Editor’s Note: This interview with Orestes Montero was conducted by Tulane student, Holden Cooper as a part of the Southern Food & Beverage Museum’s New Orleans con Sabor Latino exhibit. This exhibit was the result of a joint effort by Tulane University, SoFaB, and community partners.
In Dr. Sarah Fouts’s interdisciplinary seminar, Food, Migration, & Culture, Tulane students worked with Latino members of the New Orleans food industry to create a series of oral histories exploring the role of Latin culture in New Orleans’s restaurant scene. With stories ranging from famous restauranteurs to line cooks, New Orleans con Sabor Latino demonstrates the diversity of experience within this community, as well as their vital contributions to the Big Easy.
|Read Oral History Full Text Below|
Sure, you love Casa Borrega, known for their Mexican food in Central City, but have you tried their food truck, La Cubana? In the above clip, Orestes Montero explains the origins of their mobile offshoot, inspired by historic connections between Mexico and Havana.
Montero split his youth between Mexico City and New Orleans. Now, after his many years with the business, he is the general manager at Casa Borrega and runs La Cubana food truck.
Orestes Montero, Oral History Full Text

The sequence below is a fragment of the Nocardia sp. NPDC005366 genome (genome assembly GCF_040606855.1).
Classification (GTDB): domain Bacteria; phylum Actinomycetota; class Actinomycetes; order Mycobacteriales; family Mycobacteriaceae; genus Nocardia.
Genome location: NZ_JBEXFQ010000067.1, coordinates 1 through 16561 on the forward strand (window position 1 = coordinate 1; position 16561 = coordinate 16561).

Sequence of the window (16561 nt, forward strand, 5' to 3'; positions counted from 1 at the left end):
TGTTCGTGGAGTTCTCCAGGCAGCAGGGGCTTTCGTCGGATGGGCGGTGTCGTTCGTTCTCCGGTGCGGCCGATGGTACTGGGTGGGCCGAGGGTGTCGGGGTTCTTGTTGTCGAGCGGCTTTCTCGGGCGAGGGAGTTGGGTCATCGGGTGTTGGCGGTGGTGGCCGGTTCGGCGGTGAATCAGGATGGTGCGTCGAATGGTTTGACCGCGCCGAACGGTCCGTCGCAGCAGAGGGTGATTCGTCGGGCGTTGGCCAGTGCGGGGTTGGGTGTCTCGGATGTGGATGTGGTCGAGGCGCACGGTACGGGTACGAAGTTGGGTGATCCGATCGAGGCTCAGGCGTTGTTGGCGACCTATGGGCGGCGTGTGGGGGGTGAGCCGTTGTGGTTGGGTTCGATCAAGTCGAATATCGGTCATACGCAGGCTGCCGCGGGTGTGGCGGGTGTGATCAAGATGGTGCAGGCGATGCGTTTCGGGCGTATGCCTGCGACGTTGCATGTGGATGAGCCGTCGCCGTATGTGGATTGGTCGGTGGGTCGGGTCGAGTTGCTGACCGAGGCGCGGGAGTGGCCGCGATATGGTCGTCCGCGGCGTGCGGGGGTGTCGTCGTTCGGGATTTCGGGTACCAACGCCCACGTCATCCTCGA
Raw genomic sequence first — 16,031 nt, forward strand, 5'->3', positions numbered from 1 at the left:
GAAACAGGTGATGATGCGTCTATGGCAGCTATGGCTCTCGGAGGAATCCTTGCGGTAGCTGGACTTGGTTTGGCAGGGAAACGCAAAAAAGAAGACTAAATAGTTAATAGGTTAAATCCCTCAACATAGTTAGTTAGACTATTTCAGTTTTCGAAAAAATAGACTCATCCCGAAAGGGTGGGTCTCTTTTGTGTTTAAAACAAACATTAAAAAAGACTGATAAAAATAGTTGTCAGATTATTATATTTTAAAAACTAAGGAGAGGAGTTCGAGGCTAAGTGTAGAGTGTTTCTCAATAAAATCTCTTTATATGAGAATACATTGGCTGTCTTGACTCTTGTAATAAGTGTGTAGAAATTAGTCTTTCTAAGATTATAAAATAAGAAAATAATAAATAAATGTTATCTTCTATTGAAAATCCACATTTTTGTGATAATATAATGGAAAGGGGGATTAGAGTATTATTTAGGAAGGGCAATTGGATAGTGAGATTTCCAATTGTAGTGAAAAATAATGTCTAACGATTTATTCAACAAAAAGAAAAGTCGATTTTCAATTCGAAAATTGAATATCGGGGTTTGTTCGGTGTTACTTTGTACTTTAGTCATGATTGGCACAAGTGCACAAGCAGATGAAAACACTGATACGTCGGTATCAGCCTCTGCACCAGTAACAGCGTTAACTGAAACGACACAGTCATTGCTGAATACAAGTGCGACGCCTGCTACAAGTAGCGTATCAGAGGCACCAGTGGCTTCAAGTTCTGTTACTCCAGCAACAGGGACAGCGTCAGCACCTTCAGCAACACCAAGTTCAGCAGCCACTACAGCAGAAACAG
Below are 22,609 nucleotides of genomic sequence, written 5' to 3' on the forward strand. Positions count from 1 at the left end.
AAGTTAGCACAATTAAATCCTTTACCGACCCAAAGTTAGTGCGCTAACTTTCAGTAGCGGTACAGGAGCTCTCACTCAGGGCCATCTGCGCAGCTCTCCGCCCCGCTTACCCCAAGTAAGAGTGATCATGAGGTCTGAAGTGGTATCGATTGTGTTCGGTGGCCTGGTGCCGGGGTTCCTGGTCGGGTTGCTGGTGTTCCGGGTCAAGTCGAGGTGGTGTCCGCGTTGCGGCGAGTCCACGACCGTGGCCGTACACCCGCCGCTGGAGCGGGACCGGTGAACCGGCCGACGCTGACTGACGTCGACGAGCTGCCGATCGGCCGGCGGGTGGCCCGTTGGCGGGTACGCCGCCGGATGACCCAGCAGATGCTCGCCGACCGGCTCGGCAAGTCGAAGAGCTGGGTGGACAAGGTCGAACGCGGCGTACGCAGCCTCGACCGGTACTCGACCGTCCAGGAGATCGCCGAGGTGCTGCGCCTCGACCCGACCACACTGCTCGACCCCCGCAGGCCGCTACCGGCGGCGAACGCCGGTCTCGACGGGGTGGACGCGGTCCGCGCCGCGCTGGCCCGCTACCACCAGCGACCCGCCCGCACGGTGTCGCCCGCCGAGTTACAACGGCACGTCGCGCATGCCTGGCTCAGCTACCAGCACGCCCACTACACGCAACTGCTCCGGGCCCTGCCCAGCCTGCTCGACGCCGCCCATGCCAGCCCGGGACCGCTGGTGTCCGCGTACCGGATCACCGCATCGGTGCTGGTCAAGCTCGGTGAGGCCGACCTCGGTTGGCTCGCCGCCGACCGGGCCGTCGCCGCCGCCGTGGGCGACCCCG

“My name is Orestes Montero, and I been working here for three years. I was born in Mexico City and grew up in the French Quarter, and then went back to Mexico, and I came back three years ago.
At Casa Borrega, we believe in inclusiveness, so we, we support all the Latin culture, not only Mexican culture. La Havana was a project that was created as a part of the strong bond between Cubans and Mexicans. In the 1900s there were many cultural manifestations between Mexico and Cuba, especially in the dance and in the music. It was like the golden age of Mexican films during that time, black and white films, and a lot of these films were Mexican actors but with Cuban musicians.
We tried to represent this, this connection, by our food. We believe that the food is something essential and sacred for all cultures, and it’s important that this, this connection is represented for something else than music and dance.
We needed to create something with Cuban food as well, so we believed it was a good option to, to develop like, a food truck, called La Havana, to, to link the food between Cuba and Mexico. Because if we introduce the Cuban food here, it would be kind of difficult for the customers to understand the concept of Mexican restaurant but you have Cuban food as well, so it was good like, to have this food truck only for Cuban food, but it’s part of Casa Borrega.”
Special thanks to the Tulane University Stone Center for Latin American Studies, the New Orleans Center for the Gulf South, and the Tulane University Center for Public Service for their assistance and support of this project.